Yiddish music and literature often refers to the wheel of fortune, and reminds us, for instance, that luck and money are "round" - one day they roll to us, the next day they roll away. This song was published in 1916, words by Louis Gilrod, music by Joseph Rumshisky. Sung in Max Gabel's show "A Girl's Revenge" by the very young Henrietta Jacobson. Spelled "Gotteniu gib a dreh dus redele" on the sheet music.

Max Gabel was born in 1877 in Western Galicia. When he was 11 his father died and he and his mother and sister whent to America. He worked in a factory but also wrote pieces for the Yiddish Theater.

In 1895 Gabel became a professional actor and his work became widely staged. He married Jennie Goldstein when she was only 16. He is credited with having written 120 plays and he died in Los Angeles in 1952.

I could not find a period recording of this song so here is the recording I made this morning:

Lyrics and translation after the jump.

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Wednesday, March 28, 2018

Yeder eyner straykt atsind! (Everybody is striking now!) Yiddish theater hit from 1920

The composer is Herman Wohl, the lyricist is Louis Gilrod though as usual Boris Thomashefsky gives himself credit. The song is from a show called "The Two Cantors" (the two cantors were originally played by David Kessler and Boris Thomashefsky). It says on the sheet music that Sam Kasten sang this song.

I'm sort of in love with the corrupted mish mash of language here. Gestraykt is Yinglish and look at all the other examples: paykers, straykers, kars, eleveters, sobveys, steyk, frayt petetis, "voking delegat" (a walking delegate is "a labor union representative appointed to visit members and their places of employment, to secure enforcement of union rules and agreements, and at times to represent the union in dealing with employers")...

... and union of course, and box. I assumed that "the bosses are in the box" means they are trapped. Oh, and note Gilrod rhymes "Karl Marx" with "box." Hah hah.

Here is the handsome Yiddish theater star, singer Sam Kasten.

I couldn't find his recording of this song, or any recording, though it says at the bottom of the sheet music: "Phonograph records will be issued shortly." So here is my rendition from yesterday. If the fiddle sounds strange it's because I sang the song in six flats and then realized that was not a wonderful key for the violin.

The show was written by (Hershl) Harry Kamanowitz. From the Museum of Family History:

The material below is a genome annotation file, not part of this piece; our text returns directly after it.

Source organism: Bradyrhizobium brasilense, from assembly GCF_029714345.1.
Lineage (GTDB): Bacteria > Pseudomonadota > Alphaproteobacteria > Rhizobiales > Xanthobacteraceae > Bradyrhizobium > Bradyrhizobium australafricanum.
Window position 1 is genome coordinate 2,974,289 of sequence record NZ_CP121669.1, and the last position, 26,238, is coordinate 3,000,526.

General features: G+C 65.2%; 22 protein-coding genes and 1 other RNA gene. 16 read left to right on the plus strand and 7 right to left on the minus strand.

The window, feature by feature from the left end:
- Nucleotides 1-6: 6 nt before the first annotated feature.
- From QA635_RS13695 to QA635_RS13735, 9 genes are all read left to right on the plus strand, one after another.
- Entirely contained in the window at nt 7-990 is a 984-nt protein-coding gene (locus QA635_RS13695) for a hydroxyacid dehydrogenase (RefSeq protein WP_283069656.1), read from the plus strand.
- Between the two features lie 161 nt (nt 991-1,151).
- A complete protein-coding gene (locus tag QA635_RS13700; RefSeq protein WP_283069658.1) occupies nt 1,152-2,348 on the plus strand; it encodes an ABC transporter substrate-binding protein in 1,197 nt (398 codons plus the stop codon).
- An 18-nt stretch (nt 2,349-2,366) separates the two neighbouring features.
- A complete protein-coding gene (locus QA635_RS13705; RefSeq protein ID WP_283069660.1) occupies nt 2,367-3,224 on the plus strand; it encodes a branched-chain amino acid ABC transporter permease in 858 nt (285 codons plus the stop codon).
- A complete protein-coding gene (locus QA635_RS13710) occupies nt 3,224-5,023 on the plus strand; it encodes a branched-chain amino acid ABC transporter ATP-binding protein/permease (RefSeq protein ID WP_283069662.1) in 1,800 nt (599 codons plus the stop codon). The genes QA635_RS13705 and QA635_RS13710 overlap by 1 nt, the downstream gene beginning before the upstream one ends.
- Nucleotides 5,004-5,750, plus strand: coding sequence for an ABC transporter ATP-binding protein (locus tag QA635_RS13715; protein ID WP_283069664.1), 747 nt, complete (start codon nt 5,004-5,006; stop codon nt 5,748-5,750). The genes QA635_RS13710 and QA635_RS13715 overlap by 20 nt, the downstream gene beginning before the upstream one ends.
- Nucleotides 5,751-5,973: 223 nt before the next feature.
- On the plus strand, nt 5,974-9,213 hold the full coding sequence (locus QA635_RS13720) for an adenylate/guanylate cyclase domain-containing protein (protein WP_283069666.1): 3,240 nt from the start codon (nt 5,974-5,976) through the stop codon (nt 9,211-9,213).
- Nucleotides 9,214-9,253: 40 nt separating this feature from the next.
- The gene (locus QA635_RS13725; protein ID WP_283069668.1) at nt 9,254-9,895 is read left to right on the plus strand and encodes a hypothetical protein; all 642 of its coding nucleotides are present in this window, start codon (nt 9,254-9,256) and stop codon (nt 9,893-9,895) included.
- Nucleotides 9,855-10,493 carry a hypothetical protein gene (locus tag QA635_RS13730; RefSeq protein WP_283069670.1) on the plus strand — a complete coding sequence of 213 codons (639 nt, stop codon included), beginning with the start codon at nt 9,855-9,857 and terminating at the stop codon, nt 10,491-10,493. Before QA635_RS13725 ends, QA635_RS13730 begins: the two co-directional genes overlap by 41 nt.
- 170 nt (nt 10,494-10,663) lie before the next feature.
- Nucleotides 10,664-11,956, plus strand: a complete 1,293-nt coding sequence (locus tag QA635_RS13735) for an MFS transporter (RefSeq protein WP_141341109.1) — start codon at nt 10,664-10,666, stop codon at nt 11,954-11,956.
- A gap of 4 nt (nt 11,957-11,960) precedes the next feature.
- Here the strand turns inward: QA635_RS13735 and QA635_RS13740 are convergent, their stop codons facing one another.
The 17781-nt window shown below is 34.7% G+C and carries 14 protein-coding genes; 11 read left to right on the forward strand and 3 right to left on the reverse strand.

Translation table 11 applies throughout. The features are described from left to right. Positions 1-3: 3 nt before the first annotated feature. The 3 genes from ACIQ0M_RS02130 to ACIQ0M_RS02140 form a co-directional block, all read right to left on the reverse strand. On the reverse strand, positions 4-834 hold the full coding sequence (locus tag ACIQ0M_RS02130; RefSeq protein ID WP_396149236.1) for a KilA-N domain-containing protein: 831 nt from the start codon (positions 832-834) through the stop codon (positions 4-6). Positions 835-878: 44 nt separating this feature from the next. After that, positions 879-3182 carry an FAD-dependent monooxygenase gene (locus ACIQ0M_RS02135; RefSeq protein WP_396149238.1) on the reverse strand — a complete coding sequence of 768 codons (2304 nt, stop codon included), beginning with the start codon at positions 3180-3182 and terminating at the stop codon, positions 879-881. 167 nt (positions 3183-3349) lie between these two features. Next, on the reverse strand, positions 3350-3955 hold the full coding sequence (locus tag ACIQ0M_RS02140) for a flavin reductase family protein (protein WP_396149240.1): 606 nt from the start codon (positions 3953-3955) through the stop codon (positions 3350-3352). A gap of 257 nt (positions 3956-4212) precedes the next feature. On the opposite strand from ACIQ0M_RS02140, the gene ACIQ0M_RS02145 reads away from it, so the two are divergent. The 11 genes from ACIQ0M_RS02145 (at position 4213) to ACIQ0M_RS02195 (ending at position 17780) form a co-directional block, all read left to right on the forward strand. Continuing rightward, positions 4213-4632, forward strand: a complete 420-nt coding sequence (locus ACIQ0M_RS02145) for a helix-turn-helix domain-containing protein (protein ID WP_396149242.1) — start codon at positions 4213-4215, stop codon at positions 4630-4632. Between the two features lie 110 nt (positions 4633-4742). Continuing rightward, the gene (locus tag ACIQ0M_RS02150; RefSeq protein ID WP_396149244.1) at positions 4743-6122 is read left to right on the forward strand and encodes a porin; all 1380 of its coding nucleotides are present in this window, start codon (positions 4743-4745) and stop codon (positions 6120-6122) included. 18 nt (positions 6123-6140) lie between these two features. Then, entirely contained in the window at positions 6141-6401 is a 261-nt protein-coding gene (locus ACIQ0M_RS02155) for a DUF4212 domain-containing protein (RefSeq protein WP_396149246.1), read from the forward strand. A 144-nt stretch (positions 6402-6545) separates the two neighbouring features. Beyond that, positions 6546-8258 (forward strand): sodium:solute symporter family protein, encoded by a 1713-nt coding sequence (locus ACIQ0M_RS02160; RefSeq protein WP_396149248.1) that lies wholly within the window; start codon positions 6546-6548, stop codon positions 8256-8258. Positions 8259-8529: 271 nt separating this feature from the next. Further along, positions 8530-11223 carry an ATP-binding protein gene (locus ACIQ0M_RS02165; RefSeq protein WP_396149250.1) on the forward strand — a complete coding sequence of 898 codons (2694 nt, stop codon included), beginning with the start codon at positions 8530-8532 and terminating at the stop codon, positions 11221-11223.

Harry Kalmanowitz was born around 1886 in Dubrov, Polish Lithuania. His father traded in grains, but not being able to earn a living, he went off to America "searching for luck." After working four years in a shop, he returned home but that didn't work out, so he went back to America, then back to Dubrov. The third time, in 1900, he brought his son Hershel (Harry).

Harry sold newspapers and in the evening "peddled candy." Later he sewed knee-pants. He begged his father for fifteen cents every Friday, so he could visit the Yiddish vaudeville. When he was 17 he wrote a sketch for Aaron Mogenbesser, a vaudeville star, but due to a strike it was never performed. Harry wrote in his autobiography:

"In the shop I was caught in the powerful hand that oppressed me for sixteen years; thus I had the opportunity to study my brother-workers with all of their sufferings and freedoms. I have seen him laugh when his soul has wailed, I know him with all his strengths and defects, and have a deep love for him. Almost all of my children (comedies and dramas) are from worker's lives.

Lyrics and translation after the jump.

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Tuesday, December 26, 2017

Mayn vayb iz in der country, hurray! Yiddish theater song recorded by William Schwartz in 1919

Feast your eyes on the dishy singer William Schwartz. You can read about him at a post about one of his other songs: Oy oy di vayber. He's also the singer of Hit aykh, meydlekh!.

AKA Mein Weib is in der Country Huray! and Mein Weib is in der Country Hurray!

For decades this trope: working men sent their families out to "the country" (perhaps the Catskills) ostensibly for the healthier air and curative life - while they gloated to be at home on the Lower East Side without their wives to hold them back from favorite ... pursuits. The other side of this was men fearing the wives out in the country were having ... too good a time. Sometimes coming home pregnant.

Two more songs on this subject are Gevald di mantens (1923, Adolph King) and Mayn vayb kumt fun Zakopane (1929, a local favorite in Warsaw Poland)

So, this song: The first delight is the tune, a combination of a cake-walk and a march.

The second delight is the multitude of Yinglish words to wallow in, just feast your eyes on them after the jump!

Best of all is this: "Tsu hobn a vayb, dos iz der grester misteyk, ikh leb atsinder punkt vi Got in Passaic."

The original phrase (which I discussed here: In Odess) was: Men lebt vi Got in Odess, that is, "one lives as God lives in Odessa." It was used to describe a place where unbelievers and those intent on licentious behavior can cavort freely because God is paying no attention - and he's paying no attention because he's on holiday among them, and he's chosen Odessa as his dream destination because nobody will bother him there.

Here, Isidore Lillian has deemed Passaic, New Jersey to be the New World's Odessa. Hahahahaha.

(If my interpretation is wrong I'm sure somebody will correct me.)

Without further ado, have a listen!

This kind of awful (but wonderful to listen to) song came from the show of the same name by Joseph Rumshinsky (Rumshisky) and Boris Thomashefsky, at the National Theatre. The sheet music was published in 1918 and shows that Isidor Lillian wrote the words and Thomashefsky sang the song in the show with Kalman Juvelier. I couldn't find a recording of their duet. Words (transliteration from the Yiddish and translation) after the jump.